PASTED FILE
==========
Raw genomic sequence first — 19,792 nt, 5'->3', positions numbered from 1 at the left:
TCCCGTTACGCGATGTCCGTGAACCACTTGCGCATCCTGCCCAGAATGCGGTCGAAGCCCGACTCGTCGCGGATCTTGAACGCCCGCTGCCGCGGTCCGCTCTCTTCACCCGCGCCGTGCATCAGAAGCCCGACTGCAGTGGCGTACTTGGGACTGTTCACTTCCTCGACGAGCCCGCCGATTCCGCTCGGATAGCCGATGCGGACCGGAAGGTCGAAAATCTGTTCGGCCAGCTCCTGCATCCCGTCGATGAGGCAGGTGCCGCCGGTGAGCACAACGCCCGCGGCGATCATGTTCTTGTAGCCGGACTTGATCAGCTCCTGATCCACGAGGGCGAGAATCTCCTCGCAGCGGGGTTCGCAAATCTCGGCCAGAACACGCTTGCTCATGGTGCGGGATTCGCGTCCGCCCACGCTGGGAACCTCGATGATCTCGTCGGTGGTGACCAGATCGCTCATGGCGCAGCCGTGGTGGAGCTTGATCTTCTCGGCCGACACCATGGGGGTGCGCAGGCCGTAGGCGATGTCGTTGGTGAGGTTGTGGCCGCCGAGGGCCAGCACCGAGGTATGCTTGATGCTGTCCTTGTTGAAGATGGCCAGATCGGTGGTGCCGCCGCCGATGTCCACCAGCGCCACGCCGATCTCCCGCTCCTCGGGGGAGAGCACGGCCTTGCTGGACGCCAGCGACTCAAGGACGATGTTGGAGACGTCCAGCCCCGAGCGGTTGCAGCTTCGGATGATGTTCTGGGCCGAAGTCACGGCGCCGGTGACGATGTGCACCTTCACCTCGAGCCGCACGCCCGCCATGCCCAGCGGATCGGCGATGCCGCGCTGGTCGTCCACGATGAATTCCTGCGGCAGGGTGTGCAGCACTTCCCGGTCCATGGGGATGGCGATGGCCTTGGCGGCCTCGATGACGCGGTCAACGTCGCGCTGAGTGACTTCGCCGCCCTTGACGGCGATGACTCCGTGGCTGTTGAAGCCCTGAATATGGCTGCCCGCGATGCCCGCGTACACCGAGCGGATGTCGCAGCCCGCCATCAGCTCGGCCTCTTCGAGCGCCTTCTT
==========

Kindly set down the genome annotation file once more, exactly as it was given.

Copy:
Raw genomic sequence first — 19,792 nt, 5'->3', positions numbered from 1 at the left:
TCCCGTTACGCGATGTCCGTGAACCACTTGCGCATCCTGCCCAGAATGCGGTCGAAGCCCGACTCGTCGCGGATCTTGAACGCCCGCTGCCGCGGTCCGCTCTCTTCACCCGCGCCGTGCATCAGAAGCCCGACTGCAGTGGCGTACTTGGGACTGTTCACTTCCTCGACGAGCCCGCCGATTCCGCTCGGATAGCCGATGCGGACCGGAAGGTCGAAAATCTGTTCGGCCAGCTCCTGCATCCCGTCGATGAGGCAGGTGCCGCCGGTGAGCACAACGCCCGCGGCGATCATGTTCTTGTAGCCGGACTTGATCAGCTCCTGATCCACGAGGGCGAGAATCTCCTCGCAGCGGGGTTCGCAAATCTCGGCCAGAACACGCTTGCTCATGGTGCGGGATTCGCGTCCGCCCACGCTGGGAACCTCGATGATCTCGTCGGTGGTGACCAGATCGCTCATGGCGCAGCCGTGGTGGAGCTTGATCTTCTCGGCCGACACCATGGGGGTGCGCAGGCCGTAGGCGATGTCGTTGGTGAGGTTGTGGCCGCCGAGGGCCAGCACCGAGGTATGCTTGATGCTGTCCTTGTTGAAGATGGCCAGATCGGTGGTGCCGCCGCCGATGTCCACCAGCGCCACGCCGATCTCCCGCTCCTCGGGGGAGAGCACGGCCTTGCTGGACGCCAGCGACTCAAGGACGATGTTGGAGACGTCCAGCCCCGAGCGGTTGCAGCTTCGGATGATGTTCTGGGCCGAAGTCACGGCGCCGGTGACGATGTGCACCTTCACCTCGAGCCGCACGCCCGCCATGCCCAGCGGATCGGCGATGCCGCGCTGGTCGTCCACGATGAATTCCTGCGGCAGGGTGTGCAGCACTTCCCGGTCCATGGGGATGGCGATGGCCTTGGCGGCCTCGATGACGCGGTCAACGTCGCGCTGAGTGACTTCGCCGCCCTTGACGGCGATGACTCCGTGGCTGTTGAAGCCCTGAATATGGCTGCCCGCGATGCCCGCGTACACCGAGCGGATGTCGCAGCCCGCCATCAGCTCGGCCTCTTCGAGCGCCTTCTT